The Pass It On project is reaching a really exciting stage. Several of our different project strands, such as the Archiving and Oral History are slowly coming together, providing us with a range of different material that when combined, create a bigger picture, revealing the hidden histories of Chichester Festival Theatre (perfectly timed for Festival 2014’s ‘Hidden Histories’ Season). Each archive document, each recorded interview, each photograph and written account are like individual jigsaw pieces of a puzzle that has no definitive final image. The rest of this blog post outlines the ways in which some of these pieces are coming together, with snippets from an exclusive interview with current Stevie cast member, Chris Larkin.
We recently took our trained Memory Collectors to a Youth Theatre reunion (featured in the Chichester Observer). Many of the alumni’s stories surrounded the temporary studio space known as The Tent. When I first started working on the project, I had never heard of The Tent – it seemed a mythical creation that only a select few really knew about. Tracking down any information about it proved difficult, and even harder was just trying to find a picture of it.
The wonderful thing about my job is that I get to see all these individual jigsaw pieces the project creates, and start to build them as a whole. I’m pleased to say that for me, The Tent is no longer a mysterious black hole in the history of Chichester Festival Theatre – far from it. Our ever-growing archive (listed by dedicated volunteers) has provided a resource that can be used extensively by other members of the community. Through this, one of our volunteers, Amelia Mlynowska, has been able to undertake a research project for our website, using the archive to draw up individual summaries of the history of The Tent and its gradual transition into the Minerva.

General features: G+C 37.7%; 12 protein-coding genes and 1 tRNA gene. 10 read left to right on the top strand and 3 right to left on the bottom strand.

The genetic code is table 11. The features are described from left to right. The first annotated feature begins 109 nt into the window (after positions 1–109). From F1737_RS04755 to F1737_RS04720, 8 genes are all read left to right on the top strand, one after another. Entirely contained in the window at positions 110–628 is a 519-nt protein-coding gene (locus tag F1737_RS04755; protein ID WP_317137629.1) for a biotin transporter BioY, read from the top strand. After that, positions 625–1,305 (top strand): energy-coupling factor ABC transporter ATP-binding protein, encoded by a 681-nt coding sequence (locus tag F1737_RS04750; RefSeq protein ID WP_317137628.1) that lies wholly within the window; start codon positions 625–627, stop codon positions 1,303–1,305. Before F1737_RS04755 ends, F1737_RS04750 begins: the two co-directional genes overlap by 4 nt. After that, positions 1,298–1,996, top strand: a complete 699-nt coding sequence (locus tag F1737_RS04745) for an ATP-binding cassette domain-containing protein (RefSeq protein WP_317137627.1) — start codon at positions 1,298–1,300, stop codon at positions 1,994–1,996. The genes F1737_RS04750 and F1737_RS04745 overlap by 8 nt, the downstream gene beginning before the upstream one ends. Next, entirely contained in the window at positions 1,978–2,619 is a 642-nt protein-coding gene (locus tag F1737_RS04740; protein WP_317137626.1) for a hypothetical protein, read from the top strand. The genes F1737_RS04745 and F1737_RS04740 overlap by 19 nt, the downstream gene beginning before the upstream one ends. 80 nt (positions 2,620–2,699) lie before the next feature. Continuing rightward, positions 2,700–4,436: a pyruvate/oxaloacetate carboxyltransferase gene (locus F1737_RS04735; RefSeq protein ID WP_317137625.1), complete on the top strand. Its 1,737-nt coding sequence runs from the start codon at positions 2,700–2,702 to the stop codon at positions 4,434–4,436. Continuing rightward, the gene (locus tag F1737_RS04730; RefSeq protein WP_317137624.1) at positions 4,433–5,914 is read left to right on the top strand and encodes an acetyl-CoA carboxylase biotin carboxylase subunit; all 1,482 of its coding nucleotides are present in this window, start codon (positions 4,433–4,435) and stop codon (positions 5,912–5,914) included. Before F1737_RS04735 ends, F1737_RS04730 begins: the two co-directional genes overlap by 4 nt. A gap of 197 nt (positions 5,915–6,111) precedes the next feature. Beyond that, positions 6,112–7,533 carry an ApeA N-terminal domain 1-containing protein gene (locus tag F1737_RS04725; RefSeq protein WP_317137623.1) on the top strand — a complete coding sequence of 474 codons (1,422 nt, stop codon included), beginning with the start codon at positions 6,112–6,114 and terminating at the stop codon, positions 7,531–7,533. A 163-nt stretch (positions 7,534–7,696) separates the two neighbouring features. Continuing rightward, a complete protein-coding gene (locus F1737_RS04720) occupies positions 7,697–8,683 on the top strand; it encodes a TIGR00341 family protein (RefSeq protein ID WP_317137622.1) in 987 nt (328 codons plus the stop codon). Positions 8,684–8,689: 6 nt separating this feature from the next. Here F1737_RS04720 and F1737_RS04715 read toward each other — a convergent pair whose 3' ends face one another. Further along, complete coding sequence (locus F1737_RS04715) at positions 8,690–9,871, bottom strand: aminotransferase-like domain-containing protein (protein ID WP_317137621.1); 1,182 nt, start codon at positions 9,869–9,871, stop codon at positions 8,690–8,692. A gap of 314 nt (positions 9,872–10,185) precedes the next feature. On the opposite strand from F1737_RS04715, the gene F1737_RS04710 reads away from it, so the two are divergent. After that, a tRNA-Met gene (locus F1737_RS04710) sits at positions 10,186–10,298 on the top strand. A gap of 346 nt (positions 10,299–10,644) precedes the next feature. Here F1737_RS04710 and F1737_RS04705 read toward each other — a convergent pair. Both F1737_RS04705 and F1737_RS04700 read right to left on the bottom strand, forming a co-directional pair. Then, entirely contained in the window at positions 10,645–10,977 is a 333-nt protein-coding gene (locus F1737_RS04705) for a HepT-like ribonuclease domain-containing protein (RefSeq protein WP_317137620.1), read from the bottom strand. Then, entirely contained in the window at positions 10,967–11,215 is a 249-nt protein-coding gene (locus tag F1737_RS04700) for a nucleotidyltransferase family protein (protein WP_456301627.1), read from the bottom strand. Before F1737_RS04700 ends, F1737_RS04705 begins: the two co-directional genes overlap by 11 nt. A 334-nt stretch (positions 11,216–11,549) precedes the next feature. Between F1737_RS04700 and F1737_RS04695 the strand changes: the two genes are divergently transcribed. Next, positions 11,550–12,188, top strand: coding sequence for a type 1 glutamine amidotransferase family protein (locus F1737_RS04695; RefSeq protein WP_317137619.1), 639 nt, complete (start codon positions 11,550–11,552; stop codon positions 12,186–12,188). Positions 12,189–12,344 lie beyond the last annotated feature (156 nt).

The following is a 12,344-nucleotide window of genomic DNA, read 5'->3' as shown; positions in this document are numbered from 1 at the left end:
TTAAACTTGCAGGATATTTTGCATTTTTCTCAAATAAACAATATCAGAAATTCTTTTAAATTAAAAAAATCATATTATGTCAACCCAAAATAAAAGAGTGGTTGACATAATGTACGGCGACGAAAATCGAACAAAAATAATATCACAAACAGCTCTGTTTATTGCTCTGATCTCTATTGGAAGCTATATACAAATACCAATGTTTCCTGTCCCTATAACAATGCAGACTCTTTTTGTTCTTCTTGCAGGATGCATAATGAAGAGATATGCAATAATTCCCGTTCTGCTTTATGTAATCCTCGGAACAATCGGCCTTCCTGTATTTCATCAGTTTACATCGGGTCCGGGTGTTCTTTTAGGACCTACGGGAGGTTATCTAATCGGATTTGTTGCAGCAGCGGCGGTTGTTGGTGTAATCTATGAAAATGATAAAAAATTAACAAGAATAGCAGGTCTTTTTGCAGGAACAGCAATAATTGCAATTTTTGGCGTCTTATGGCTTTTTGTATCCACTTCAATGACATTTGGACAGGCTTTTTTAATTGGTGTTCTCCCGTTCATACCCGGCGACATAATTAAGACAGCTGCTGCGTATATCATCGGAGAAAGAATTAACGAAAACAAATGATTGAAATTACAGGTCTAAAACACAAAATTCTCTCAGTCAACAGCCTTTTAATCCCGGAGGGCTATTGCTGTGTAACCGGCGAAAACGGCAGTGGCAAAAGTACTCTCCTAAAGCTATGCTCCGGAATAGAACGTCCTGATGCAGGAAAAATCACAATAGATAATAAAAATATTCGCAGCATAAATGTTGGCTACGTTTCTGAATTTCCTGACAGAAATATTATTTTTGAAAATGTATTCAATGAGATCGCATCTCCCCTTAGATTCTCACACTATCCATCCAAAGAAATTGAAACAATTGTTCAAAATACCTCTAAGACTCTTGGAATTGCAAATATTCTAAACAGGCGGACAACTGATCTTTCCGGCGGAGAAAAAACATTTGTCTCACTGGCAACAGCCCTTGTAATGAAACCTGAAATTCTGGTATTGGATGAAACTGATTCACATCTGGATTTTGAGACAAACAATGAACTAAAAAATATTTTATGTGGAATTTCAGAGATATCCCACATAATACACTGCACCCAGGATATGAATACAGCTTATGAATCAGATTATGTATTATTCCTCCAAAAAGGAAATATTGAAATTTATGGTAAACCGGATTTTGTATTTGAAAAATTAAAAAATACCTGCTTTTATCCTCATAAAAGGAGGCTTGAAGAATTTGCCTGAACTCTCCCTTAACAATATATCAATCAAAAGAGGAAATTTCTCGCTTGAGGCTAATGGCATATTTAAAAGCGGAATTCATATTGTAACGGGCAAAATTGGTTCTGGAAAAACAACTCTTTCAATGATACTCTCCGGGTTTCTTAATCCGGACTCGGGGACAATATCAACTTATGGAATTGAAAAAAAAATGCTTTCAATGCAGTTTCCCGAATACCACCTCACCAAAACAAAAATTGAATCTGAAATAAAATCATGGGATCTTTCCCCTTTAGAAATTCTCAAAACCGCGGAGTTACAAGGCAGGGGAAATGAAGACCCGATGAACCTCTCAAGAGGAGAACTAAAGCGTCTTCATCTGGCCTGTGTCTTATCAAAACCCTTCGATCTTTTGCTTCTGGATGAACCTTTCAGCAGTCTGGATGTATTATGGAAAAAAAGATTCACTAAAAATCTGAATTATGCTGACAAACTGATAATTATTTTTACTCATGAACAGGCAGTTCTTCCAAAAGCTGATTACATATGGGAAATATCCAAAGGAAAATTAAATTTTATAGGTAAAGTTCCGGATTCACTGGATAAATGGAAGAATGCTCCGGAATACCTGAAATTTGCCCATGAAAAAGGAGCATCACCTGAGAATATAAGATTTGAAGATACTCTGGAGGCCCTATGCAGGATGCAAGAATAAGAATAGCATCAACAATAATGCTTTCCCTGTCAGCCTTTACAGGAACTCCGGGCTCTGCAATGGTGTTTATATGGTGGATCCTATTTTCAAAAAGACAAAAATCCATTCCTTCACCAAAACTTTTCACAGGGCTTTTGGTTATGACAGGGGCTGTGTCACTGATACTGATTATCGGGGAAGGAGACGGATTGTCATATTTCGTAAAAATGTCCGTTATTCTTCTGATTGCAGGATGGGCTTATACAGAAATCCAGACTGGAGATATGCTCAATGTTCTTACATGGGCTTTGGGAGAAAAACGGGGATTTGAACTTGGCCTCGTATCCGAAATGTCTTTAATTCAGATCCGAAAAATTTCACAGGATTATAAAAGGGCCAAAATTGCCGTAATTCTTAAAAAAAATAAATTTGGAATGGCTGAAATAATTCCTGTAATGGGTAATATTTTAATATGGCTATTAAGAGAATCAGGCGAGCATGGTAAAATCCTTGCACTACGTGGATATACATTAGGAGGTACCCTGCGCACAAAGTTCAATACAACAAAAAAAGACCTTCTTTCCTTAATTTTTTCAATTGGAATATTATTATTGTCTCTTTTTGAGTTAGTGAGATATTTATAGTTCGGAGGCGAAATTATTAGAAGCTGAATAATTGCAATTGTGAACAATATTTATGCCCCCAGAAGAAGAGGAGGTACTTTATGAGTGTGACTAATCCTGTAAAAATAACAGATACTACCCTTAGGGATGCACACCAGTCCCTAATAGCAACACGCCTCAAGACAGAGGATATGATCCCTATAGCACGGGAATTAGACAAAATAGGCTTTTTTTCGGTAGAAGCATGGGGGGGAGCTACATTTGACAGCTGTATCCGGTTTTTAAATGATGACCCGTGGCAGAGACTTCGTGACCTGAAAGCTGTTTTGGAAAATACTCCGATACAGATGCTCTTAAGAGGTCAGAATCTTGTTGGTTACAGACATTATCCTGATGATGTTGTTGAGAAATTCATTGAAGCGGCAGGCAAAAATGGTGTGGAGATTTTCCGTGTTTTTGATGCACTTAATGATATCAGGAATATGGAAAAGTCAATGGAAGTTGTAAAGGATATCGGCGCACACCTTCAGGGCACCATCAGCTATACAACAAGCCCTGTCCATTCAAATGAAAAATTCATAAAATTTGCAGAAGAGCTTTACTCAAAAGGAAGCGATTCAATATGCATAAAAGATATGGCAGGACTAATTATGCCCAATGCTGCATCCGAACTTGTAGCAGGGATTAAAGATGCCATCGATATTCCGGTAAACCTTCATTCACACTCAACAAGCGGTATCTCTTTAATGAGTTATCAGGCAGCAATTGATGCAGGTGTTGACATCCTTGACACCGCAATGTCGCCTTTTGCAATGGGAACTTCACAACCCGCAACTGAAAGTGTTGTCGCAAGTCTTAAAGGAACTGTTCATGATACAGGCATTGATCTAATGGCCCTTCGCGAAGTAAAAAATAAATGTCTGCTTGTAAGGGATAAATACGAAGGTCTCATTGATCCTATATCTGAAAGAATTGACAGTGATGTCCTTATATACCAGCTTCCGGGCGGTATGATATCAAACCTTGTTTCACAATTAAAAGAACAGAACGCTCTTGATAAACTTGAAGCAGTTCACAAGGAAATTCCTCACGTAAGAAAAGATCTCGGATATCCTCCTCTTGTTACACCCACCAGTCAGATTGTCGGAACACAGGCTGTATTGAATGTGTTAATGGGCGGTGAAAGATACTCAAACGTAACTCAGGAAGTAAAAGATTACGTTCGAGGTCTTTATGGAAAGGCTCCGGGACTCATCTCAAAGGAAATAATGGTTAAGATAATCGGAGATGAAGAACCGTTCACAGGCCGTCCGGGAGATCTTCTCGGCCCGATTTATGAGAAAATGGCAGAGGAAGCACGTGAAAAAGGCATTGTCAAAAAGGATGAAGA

Rob Hall, another volunteer, is working on a series of blog posts to share his memories of performing in The Tent and the Minerva as part of the Youth Theatre. This has really bought Amelia’s research to life through Rob’s atmospheric descriptions of the performance spaces (In Loving Memory and Minerva Memories).
Last week, I had the pleasure of supervising (and sometimes joining in with) two of our Memory Collectors as they interviewed Chris Larkin. Chris has a longstanding relationship to Chichester Festival Theatre. He grew up in Petworth (a self-confessed ‘Sussex boy’), visiting shows from a young age. In 1985, aged 18, he wrote to the Theatre asking for a job; they obliged, offering him backstage work in the infamous Tent. He carried on working backstage, both at the Festival Theatre and the West End, and studied Stage Management at drama school. In 1996, he returned to Chichester Festival Theatre as a performer, playing Gerald Forbes in When We Are Married, a moment he is particularly proud of.
It was Chris’ time spent at The Tent, though, that he speaks most fondly of. Mostly it was just really “cool” – it provided him with the opportunity to live away from home, be with a creative team, and learn from first-hand experience about set construction and lighting desks (the latter of which was a “nightmare” – listen to clip). Actors working in the Festival Theatre had the chance to perform larger parts in more experimental pieces in The Tent, and even backstage crew and front of house were given the chance to perform, either as actors or musicians in late night cabarets.
As such, I’ve finally been able to track down more and more images of The Tent, both inside and out. Even this collection of images has had a journey of its own; the first picture I found was The Tent from a distance, the second was much closer but in black and white, and last week I finally found a colour photograph with an intrigued group of passers-by poking their heads through the flap. Not only could I see the unique yellow and white striped pattern, but I could visualise Rob performing onstage and Chris just around the back “humping sets around”. The jigsaw puzzle is finally coming together.